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Des Moines Register calls for audit of Iowa Democratic caucuses

Former Secretary of State Hillary Clinton's victory over Sen. Bernie Sanders, D-Vt., by a mere 0.2 percent has raised concerns about the accuracy of the Democratic caucus process.
By Ann Marie Awad   |   Updated Feb. 4, 2016 at 8:52 PM
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DES MOINES, Iowa, Feb. 4 (UPI) -- After a close call in the Iowa Democratic caucuses, the largest newspaper in the state is calling on the state Democratic party to audit the results, calling it a "debacle."

Former Secretary of State Hillary Clinton's victory over Sen. Bernie Sanders, D-Vt., by a mere 0.2 percent has raised concerns about the accuracy of the Democratic caucus process.

In an editorial published Thursday titled "Something smells in the Democratic party," the Des Moines Register said several members of its editorial board witnessed "opportunities for error" during Monday's caucuses.

The editors called for an immediate review of the vote count and for the party to break with tradition and release the raw vote totals to the campaigns, writing: "The Iowa Democratic Party must act quickly to assure the accuracy of the caucus results, beyond a shadow of a doubt."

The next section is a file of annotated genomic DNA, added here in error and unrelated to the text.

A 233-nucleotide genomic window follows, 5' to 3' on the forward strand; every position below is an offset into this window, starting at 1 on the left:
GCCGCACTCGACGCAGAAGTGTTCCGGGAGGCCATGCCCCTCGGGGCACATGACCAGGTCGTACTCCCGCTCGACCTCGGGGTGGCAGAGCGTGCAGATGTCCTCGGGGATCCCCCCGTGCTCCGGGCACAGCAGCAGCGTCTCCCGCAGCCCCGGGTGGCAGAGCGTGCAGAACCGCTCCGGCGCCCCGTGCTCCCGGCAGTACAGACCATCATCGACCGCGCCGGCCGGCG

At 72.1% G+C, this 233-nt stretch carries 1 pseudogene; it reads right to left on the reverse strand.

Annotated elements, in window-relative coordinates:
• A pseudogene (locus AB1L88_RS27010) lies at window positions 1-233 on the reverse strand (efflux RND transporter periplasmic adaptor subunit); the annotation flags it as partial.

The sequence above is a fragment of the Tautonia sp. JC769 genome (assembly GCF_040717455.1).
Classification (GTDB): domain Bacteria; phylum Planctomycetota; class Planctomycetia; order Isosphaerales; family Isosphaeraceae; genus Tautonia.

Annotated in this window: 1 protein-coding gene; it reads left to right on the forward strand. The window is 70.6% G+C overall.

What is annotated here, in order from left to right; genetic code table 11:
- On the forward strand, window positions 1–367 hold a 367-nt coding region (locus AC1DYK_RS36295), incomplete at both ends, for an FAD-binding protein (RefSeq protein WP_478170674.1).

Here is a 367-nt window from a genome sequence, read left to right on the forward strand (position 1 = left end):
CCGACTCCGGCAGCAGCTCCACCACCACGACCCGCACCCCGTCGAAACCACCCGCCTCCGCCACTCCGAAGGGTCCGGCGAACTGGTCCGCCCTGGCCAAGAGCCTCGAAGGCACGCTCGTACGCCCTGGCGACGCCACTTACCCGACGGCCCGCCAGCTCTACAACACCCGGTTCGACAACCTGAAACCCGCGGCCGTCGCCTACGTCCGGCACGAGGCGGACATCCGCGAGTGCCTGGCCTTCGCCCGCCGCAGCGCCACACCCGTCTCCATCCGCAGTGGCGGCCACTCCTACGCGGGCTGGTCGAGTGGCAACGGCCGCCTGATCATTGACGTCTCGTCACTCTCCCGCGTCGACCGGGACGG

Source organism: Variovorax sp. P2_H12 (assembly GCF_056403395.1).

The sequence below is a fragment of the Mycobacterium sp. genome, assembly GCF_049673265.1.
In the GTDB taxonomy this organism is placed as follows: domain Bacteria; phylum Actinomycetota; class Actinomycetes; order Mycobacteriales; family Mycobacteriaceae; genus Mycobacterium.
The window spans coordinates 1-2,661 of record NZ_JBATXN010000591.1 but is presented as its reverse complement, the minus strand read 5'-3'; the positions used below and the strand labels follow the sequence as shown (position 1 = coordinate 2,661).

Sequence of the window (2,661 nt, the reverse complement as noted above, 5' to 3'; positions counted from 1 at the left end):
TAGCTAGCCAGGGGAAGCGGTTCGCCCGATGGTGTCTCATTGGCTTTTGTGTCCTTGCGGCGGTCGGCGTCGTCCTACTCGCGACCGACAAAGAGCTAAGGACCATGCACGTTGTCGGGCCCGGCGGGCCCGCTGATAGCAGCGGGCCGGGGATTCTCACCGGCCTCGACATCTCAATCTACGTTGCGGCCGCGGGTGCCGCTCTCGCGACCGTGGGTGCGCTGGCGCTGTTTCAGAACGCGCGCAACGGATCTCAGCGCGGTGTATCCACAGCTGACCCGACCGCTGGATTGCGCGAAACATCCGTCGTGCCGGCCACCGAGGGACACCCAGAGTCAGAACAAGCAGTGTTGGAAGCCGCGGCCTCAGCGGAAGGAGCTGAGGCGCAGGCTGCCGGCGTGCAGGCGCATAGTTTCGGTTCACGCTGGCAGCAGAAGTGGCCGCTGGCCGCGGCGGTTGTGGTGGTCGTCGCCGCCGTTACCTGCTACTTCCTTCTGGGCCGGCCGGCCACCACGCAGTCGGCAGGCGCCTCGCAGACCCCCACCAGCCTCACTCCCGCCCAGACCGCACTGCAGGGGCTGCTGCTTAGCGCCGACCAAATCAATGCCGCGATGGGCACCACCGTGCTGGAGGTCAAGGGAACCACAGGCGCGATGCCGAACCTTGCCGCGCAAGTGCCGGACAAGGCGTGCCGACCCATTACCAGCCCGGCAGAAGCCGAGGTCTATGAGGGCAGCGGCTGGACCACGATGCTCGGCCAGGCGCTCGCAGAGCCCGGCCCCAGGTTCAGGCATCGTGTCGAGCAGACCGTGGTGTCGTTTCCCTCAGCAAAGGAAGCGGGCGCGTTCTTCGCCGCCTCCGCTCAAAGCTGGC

The editorial cites Clinton's razor-thin victory as too close "not to do a complete audit of results."

The Register cites conflicting reports of coin-toss decisions in several precincts, inconsistent head counts, untrained and "overwhelmed" volunteers, cramped locations, confused voters and other issues that introduced opportunities for error.

The paper also called on the Iowa Democratic Party to assemble a commission to improve the Democratic caucus process, as the Iowa Republican Party did in 2012.

The Register editorial comes after Sanders raised questions about the head counts in some Iowa precincts. Members of Sanders' campaign said in some cases, his staff's numbers did not match up with those reported to the state party. He had asked to see the Iowa Democratic Party's numbers, a request which Chairwoman Andy McGuire refused.

The two parties caucus differently. While Republicans conduct simple straw polls, Democrats conduct multiple headcounts, then enter the final numbers into a complex math formula that takes into account a precinct's past voting history.

Sanders has already conceded defeat in Iowa, but still says he wants to have a look at the numbers.

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